As reported by the University of Hawaii, the W.K. Kellogg Foundation has given a $1.5 million award to Hawai‘i P-20’s early education program, Hawai‘i P-3. The funds will take the Hawaii P-20 council's current Kellogg-funded P-3 efforts "from capacity building toward shared public education transformation." The funds will also support a fifth demonstration project to improve alignment of early education to elementary schools, with the goal of children reading on grade level by grade 3.
As the Hawaii P-20 Partnerships for Education Web site makes abundantly clear, early learning is a core component of both their work and their leadership. In fact, not only is Hawaii one of the relatively rare states that explicitly includes the "P" in the P-20 council's agenda and membership, but Hawaii's P-20 council seems to be the only one in the nation that includes an explicit early learning representative as a council leader.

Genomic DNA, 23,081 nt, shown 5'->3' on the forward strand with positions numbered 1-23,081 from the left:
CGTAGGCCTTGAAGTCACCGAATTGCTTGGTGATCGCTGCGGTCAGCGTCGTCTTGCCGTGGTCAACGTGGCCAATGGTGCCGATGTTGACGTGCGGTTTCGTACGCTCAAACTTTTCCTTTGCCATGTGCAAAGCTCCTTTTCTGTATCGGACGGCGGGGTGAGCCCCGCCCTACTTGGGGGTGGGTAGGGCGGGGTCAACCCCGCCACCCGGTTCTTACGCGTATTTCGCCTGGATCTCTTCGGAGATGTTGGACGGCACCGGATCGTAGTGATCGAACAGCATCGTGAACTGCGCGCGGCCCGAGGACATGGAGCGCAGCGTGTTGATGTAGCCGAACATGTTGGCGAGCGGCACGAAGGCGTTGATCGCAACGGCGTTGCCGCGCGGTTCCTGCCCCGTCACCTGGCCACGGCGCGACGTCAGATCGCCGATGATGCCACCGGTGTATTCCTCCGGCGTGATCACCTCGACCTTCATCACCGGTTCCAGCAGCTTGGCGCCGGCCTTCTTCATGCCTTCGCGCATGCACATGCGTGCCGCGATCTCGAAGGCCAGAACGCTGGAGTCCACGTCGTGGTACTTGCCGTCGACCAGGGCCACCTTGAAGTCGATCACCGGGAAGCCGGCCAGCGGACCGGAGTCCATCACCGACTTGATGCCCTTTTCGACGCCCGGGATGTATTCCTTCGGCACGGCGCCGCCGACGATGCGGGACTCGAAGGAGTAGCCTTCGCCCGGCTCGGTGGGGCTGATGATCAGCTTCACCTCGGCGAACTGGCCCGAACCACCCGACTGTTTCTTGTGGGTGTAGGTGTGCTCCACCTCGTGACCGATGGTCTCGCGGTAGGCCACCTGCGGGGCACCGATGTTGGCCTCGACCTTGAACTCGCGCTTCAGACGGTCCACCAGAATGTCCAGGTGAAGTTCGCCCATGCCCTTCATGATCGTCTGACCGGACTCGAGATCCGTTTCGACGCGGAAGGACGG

Would external funding--from a Kellogg or another philanthropy or business representative--increase the likelihood that other councils would follow Hawaii's lead and make early learning a core component of their work and leadership? Or does the commitment from council leadership need to be there first, and the funding will follow?